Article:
Protect Your Skin: Dos and Don’ts of Sun Exposure
We all want to have a summer that will have lasting memories. Mostly, we make the best out of the good weather by relaxing along the beach, doing laps at the pool or playing out in the sun. Friends and family also get together at local parks and backyards for hours. When life is this good, we embrace as much as we can from it. All that is required from us is safety and smart survival ways like making use of good skin care tips.* While basking in the sun boosts our moods and provides us with vitamin D, we can damage our skin as a result of overexposure to ultraviolet radiation.
Sun Exposure Benefits.
Sun exposure has numerous benefits. Among them include:
a) Releasing endorphins, which improves mood.
b) Improvement of cardiovascular health and blood pressure reduction.
c) Provision of vitamin D.
People that suffer from a condition known as fibromyalgia benefit from sun exposure, which can act as a pain reliever. The sun helps them manage the chronic pain they go through.
The sun induces the production of vitamin D in our bodies which influences heart function, bone health and inflammation. Vitamin D is made in the skin through exposure to sunlight. The sun’s UVB rays help synthesize vitamin D3, which is transformed by the kidneys and live in an active hormone in the body.
Statistics show that at least 50 percent of the world’s population suffers vitamin D deficiency. This is mostly attributed to environmental and lifestyle factors. A simple blood test by your doctor can show your vitamin D levels.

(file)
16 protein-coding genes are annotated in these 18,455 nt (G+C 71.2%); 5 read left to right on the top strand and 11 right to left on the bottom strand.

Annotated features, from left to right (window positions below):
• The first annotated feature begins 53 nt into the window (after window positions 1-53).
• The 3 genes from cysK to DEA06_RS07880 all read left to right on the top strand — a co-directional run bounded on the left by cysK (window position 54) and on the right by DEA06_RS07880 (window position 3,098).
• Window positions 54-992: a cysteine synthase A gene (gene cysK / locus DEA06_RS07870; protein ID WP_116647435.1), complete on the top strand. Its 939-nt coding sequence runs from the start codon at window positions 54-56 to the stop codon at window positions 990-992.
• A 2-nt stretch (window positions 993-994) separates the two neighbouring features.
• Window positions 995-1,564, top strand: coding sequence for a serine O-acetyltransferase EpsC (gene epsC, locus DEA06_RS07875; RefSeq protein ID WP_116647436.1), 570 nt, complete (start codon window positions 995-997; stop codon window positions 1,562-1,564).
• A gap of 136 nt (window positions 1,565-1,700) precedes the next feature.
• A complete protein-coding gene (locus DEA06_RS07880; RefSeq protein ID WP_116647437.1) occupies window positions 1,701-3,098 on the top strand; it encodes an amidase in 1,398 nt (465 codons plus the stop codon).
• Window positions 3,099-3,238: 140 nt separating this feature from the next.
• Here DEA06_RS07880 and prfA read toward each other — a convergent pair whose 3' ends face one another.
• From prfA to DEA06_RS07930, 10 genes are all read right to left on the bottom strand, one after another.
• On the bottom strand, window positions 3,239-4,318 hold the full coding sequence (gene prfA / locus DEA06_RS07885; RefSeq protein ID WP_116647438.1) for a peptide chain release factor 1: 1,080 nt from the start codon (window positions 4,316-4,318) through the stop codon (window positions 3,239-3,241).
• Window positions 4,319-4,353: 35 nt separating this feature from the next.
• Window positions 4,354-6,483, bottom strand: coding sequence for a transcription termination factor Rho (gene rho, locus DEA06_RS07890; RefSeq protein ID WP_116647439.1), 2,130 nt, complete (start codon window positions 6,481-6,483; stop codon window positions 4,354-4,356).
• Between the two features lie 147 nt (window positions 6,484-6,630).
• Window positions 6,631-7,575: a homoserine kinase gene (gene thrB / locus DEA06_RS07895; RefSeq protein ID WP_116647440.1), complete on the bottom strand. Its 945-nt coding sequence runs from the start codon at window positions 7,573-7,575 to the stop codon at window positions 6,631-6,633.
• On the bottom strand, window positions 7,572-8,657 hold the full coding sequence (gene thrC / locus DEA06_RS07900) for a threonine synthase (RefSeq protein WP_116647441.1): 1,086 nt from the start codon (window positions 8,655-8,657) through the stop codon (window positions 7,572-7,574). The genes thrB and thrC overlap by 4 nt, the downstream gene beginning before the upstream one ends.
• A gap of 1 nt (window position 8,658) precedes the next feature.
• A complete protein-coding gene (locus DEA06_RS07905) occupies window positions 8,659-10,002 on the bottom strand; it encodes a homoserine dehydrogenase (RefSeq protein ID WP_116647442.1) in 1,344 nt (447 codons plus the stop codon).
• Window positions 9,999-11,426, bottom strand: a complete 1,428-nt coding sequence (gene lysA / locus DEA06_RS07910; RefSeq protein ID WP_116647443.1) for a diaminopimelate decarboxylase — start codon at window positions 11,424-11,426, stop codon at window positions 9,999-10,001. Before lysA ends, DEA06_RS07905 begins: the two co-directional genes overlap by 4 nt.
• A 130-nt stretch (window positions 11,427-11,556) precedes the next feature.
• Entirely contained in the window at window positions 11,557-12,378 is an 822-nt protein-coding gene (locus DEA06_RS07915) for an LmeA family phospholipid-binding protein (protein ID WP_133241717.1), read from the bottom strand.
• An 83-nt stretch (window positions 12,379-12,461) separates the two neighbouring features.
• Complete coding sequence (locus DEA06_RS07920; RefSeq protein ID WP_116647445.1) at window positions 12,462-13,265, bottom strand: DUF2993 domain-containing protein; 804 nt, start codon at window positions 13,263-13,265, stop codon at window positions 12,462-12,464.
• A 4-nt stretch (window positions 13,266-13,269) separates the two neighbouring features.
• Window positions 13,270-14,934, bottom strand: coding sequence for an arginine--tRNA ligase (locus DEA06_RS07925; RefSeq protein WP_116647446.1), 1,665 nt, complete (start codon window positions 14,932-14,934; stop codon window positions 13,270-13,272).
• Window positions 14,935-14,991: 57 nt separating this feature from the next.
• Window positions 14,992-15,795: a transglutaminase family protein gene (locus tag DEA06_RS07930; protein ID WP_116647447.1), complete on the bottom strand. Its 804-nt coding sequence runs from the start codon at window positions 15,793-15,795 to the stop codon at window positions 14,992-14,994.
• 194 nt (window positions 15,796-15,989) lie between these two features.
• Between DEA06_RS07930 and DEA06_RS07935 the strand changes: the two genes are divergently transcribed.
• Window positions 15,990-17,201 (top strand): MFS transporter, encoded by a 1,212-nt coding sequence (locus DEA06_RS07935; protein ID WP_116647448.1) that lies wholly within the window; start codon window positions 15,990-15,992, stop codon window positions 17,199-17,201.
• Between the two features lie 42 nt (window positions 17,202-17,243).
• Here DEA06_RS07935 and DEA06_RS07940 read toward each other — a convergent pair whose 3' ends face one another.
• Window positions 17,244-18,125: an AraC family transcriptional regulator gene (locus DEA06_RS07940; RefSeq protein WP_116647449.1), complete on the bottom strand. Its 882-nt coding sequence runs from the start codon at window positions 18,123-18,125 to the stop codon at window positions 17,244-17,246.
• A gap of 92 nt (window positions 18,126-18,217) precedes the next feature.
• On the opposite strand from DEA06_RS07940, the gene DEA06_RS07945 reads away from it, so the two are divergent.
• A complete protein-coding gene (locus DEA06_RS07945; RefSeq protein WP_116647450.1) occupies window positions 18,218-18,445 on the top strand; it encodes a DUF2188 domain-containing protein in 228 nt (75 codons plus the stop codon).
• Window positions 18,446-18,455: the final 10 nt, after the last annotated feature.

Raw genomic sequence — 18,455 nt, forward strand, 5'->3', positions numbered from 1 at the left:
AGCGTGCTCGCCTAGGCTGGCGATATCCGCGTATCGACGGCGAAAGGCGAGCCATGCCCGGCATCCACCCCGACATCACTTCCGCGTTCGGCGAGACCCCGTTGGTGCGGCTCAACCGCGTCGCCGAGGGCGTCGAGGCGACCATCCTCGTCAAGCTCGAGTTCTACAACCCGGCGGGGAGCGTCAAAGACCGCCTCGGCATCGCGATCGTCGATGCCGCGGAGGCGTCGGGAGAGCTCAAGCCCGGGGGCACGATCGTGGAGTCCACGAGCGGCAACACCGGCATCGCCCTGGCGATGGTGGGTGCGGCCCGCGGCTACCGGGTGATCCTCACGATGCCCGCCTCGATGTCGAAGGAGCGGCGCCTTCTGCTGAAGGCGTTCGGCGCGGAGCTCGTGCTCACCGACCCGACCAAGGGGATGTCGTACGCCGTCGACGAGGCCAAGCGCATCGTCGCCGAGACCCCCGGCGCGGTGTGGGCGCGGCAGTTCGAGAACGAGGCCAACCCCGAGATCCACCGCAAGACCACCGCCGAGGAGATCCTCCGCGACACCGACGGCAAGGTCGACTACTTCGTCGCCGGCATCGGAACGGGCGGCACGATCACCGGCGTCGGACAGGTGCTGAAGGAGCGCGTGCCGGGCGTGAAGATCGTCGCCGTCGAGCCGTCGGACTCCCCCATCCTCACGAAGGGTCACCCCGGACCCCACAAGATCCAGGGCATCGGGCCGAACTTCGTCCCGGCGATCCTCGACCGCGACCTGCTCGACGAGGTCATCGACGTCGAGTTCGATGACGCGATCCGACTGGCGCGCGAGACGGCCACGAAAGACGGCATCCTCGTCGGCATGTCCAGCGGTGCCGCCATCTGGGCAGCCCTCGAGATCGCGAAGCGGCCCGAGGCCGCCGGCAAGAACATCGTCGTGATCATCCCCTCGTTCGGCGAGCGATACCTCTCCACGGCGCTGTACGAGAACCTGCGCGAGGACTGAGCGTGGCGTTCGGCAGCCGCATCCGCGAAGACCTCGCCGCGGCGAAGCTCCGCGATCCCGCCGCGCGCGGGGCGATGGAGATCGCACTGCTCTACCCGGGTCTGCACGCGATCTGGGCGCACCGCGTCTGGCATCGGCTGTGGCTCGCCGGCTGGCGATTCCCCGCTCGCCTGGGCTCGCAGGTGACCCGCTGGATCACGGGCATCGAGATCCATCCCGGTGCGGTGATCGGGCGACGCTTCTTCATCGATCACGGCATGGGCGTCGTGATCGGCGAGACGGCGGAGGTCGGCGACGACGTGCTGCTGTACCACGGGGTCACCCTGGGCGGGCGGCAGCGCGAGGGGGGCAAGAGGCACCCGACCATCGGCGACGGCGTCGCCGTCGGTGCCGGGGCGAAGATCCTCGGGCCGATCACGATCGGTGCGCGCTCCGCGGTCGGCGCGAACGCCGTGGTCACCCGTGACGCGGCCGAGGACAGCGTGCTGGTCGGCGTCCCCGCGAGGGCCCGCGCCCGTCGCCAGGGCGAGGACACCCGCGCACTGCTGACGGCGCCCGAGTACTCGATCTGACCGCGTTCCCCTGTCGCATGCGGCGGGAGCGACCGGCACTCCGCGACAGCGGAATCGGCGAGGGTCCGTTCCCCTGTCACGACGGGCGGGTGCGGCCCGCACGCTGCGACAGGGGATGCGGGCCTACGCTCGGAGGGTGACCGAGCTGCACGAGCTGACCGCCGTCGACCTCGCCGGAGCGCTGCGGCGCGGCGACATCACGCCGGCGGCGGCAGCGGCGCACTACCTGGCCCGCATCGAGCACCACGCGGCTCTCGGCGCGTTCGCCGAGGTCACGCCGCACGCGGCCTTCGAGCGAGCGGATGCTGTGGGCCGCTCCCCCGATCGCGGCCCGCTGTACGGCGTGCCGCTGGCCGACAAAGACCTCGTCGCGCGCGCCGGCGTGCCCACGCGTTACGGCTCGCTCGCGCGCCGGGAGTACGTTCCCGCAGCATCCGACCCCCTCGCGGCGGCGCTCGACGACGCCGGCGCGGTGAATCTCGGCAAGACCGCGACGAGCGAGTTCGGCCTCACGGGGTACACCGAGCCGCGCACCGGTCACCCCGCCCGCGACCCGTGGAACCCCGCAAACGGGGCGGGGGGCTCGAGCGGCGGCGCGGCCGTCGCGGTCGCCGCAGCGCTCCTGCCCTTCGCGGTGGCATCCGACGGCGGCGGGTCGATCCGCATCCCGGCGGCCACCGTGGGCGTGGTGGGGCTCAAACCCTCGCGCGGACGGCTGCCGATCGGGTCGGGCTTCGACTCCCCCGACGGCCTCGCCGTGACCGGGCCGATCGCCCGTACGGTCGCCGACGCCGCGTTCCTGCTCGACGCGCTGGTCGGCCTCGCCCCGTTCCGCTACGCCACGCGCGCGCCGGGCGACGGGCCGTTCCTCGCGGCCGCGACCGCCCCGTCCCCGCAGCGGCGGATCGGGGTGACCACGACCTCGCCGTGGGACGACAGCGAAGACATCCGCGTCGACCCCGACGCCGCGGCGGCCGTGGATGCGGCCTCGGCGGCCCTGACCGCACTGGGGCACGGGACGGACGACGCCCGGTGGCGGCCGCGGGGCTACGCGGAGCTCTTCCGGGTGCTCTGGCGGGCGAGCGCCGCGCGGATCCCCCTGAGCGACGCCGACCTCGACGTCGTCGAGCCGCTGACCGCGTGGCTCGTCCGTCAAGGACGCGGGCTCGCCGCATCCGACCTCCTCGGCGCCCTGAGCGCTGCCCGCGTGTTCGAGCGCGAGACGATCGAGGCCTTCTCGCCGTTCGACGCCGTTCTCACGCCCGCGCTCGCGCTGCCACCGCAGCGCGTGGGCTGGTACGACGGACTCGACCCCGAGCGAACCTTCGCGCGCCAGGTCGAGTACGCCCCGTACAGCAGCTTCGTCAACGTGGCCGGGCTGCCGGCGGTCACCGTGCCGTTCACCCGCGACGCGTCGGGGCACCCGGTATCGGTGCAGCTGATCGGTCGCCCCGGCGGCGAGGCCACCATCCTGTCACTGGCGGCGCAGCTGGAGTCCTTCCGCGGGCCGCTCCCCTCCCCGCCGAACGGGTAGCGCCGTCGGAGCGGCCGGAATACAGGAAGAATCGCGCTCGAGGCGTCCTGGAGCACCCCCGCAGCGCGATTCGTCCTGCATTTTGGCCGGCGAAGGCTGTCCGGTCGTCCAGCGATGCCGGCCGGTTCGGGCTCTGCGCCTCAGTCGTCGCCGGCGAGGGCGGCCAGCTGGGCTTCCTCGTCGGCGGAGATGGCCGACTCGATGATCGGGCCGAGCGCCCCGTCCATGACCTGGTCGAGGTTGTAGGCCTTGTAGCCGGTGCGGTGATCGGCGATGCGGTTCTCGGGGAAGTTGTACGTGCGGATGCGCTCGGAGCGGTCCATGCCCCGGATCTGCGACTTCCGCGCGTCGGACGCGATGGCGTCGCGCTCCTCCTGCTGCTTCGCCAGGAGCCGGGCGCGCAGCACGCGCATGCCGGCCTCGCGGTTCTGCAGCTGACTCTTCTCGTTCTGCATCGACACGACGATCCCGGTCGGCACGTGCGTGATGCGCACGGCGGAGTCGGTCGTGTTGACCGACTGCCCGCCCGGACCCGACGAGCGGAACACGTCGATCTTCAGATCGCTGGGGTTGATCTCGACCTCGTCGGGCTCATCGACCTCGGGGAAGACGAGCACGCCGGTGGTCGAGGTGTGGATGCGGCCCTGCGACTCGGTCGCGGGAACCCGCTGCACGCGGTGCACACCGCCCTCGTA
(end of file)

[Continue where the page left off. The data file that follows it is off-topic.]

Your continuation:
Although there are numerous ways to increase your vitamin D levels—like the use of supplements—research shows that sun exposure is sufficient to restore your vitamin D levels to the normal level required in the body. Skin-produced vitamin D lasts longer than that acquired by use of supplements.
Sun Exposure Risks.
Although the sun has its benefits, its UV wavelengths also bring numerous risks, among them:
a) Skin cancer.
d) Increase skin aging.
Too much UVB rays from the sun generate free radicals in the skin, which ultimately destroys our DNA.
Good lifestyle habits and bio-individuality are vital when exposing ourselves to the sun.
Some people are more prone to the negative effects of the UV rays, meaning that they have to be very careful to avoid damage or harm. For example, people that suffer from lupus, an autoimmune condition, can have excess sensitivity to UV rays. Medications like tetracycline antibiotics can also increase sensitivity to the sun.
Even people who don’t have any extra-sensitivity to sun need to take extra care to prevent harm from sun exposure.
Don’ts and Dos of Sun Exposure.
According to your individual lifestyle and needs, you need to consider the following skin care tips in order to prevent damage caused by overexposure to the sun.
Do Spend Less Time in the Sun.
10-20 minutes of exposing unprotected skin to the sun are enough; especially when the UVB rays are optimal and best conducive to the production of vitamin D. Midday is the best time for sun exposure. It is at this time that photodamage and skin cancer risks are minimal. UVB rays which are favorable for vitamin D production will most likely reach your skin at this time.